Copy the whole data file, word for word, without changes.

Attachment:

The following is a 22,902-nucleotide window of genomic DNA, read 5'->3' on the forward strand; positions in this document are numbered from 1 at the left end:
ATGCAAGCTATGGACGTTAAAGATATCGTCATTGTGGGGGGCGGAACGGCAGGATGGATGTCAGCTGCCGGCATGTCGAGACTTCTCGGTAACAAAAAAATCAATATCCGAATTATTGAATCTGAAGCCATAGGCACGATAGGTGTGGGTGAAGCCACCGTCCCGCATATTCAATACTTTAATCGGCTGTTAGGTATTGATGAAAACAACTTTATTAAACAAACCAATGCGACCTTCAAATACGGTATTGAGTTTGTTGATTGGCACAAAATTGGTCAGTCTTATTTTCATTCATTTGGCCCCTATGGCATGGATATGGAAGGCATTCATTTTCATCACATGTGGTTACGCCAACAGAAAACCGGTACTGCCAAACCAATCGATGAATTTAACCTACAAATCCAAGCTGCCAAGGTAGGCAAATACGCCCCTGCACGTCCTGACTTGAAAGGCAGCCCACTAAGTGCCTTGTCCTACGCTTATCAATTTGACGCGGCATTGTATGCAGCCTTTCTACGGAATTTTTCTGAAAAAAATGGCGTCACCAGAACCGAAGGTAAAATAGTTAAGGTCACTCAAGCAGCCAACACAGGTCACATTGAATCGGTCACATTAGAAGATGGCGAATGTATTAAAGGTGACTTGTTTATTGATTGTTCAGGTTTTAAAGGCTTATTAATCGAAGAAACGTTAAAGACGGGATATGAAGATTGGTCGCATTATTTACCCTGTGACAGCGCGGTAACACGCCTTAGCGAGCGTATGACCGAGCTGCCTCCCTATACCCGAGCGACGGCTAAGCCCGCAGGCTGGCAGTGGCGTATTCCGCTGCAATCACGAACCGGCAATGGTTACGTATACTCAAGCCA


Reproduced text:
The following is a 22,902-nucleotide window of genomic DNA, read 5'->3' on the forward strand; positions in this document are numbered from 1 at the left end:
ATGCAAGCTATGGACGTTAAAGATATCGTCATTGTGGGGGGCGGAACGGCAGGATGGATGTCAGCTGCCGGCATGTCGAGACTTCTCGGTAACAAAAAAATCAATATCCGAATTATTGAATCTGAAGCCATAGGCACGATAGGTGTGGGTGAAGCCACCGTCCCGCATATTCAATACTTTAATCGGCTGTTAGGTATTGATGAAAACAACTTTATTAAACAAACCAATGCGACCTTCAAATACGGTATTGAGTTTGTTGATTGGCACAAAATTGGTCAGTCTTATTTTCATTCATTTGGCCCCTATGGCATGGATATGGAAGGCATTCATTTTCATCACATGTGGTTACGCCAACAGAAAACCGGTACTGCCAAACCAATCGATGAATTTAACCTACAAATCCAAGCTGCCAAGGTAGGCAAATACGCCCCTGCACGTCCTGACTTGAAAGGCAGCCCACTAAGTGCCTTGTCCTACGCTTATCAATTTGACGCGGCATTGTATGCAGCCTTTCTACGGAATTTTTCTGAAAAAAATGGCGTCACCAGAACCGAAGGTAAAATAGTTAAGGTCACTCAAGCAGCCAACACAGGTCACATTGAATCGGTCACATTAGAAGATGGCGAATGTATTAAAGGTGACTTGTTTATTGATTGTTCAGGTTTTAAAGGCTTATTAATCGAAGAAACGTTAAAGACGGGATATGAAGATTGGTCGCATTATTTACCCTGTGACAGCGCGGTAACACGCCTTAGCGAGCGTATGACCGAGCTGCCTCCCTATACCCGAGCGACGGCTAAGCCCGCAGGCTGGCAGTGGCGTATTCCGCTGCAATCACGAACCGGCAATGGTTACGTATACTCAAGCCA